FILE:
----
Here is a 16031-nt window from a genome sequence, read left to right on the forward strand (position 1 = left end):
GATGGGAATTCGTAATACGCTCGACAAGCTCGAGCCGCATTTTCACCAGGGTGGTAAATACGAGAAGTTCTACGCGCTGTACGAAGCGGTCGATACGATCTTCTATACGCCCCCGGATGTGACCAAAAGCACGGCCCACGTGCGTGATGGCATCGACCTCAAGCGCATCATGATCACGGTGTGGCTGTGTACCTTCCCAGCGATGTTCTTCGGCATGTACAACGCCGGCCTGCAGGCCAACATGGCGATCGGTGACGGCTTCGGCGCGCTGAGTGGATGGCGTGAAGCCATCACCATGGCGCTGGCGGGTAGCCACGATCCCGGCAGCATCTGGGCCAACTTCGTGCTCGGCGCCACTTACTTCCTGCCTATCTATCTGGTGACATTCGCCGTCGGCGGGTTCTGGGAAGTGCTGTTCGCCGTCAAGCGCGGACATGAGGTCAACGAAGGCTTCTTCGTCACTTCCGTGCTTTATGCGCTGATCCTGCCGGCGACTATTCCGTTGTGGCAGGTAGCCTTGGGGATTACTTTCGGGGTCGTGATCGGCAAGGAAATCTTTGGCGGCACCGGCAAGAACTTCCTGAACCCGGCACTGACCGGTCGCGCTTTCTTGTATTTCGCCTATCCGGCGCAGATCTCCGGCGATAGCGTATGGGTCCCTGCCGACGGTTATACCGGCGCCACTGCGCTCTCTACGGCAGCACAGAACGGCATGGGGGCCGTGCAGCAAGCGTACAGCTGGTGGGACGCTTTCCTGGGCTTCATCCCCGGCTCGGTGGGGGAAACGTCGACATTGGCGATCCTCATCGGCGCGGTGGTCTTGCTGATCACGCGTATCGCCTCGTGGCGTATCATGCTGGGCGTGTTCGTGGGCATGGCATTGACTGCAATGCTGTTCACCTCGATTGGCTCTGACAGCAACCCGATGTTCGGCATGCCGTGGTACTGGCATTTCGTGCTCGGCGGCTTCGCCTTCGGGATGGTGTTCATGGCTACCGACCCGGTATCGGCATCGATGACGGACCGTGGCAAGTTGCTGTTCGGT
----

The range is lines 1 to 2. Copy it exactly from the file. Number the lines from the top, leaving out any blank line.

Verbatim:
Here is a 16031-nt window from a genome sequence, read left to right on the forward strand (position 1 = left end):
GATGGGAATTCGTAATACGCTCGACAAGCTCGAGCCGCATTTTCACCAGGGTGGTAAATACGAGAAGTTCTACGCGCTGTACGAAGCGGTCGATACGATCTTCTATACGCCCCCGGATGTGACCAAAAGCACGGCCCACGTGCGTGATGGCATCGACCTCAAGCGCATCATGATCACGGTGTGGCTGTGTACCTTCCCAGCGATGTTCTTCGGCATGTACAACGCCGGCCTGCAGGCCAACATGGCGATCGGTGACGGCTTCGGCGCGCTGAGTGGATGGCGTGAAGCCATCACCATGGCGCTGGCGGGTAGCCACGATCCCGGCAGCATCTGGGCCAACTTCGTGCTCGGCGCCACTTACTTCCTGCCTATCTATCTGGTGACATTCGCCGTCGGCGGGTTCTGGGAAGTGCTGTTCGCCGTCAAGCGCGGACATGAGGTCAACGAAGGCTTCTTCGTCACTTCCGTGCTTTATGCGCTGATCCTGCCGGCGACTATTCCGTTGTGGCAGGTAGCCTTGGGGATTACTTTCGGGGTCGTGATCGGCAAGGAAATCTTTGGCGGCACCGGCAAGAACTTCCTGAACCCGGCACTGACCGGTCGCGCTTTCTTGTATTTCGCCTATCCGGCGCAGATCTCCGGCGATAGCGTATGGGTCCCTGCCGACGGTTATACCGGCGCCACTGCGCTCTCTACGGCAGCACAGAACGGCATGGGGGCCGTGCAGCAAGCGTACAGCTGGTGGGACGCTTTCCTGGGCTTCATCCCCGGCTCGGTGGGGGAAACGTCGACATTGGCGATCCTCATCGGCGCGGTGGTCTTGCTGATCACGCGTATCGCCTCGTGGCGTATCATGCTGGGCGTGTTCGTGGGCATGGCATTGACTGCAATGCTGTTCACCTCGATTGGCTCTGACAGCAACCCGATGTTCGGCATGCCGTGGTACTGGCATTTCGTGCTCGGCGGCTTCGCCTTCGGGATGGTGTTCATGGCTACCGACCCGGTATCGGCATCGATGACGGACCGTGGCAAGTTGCTGTTCGGT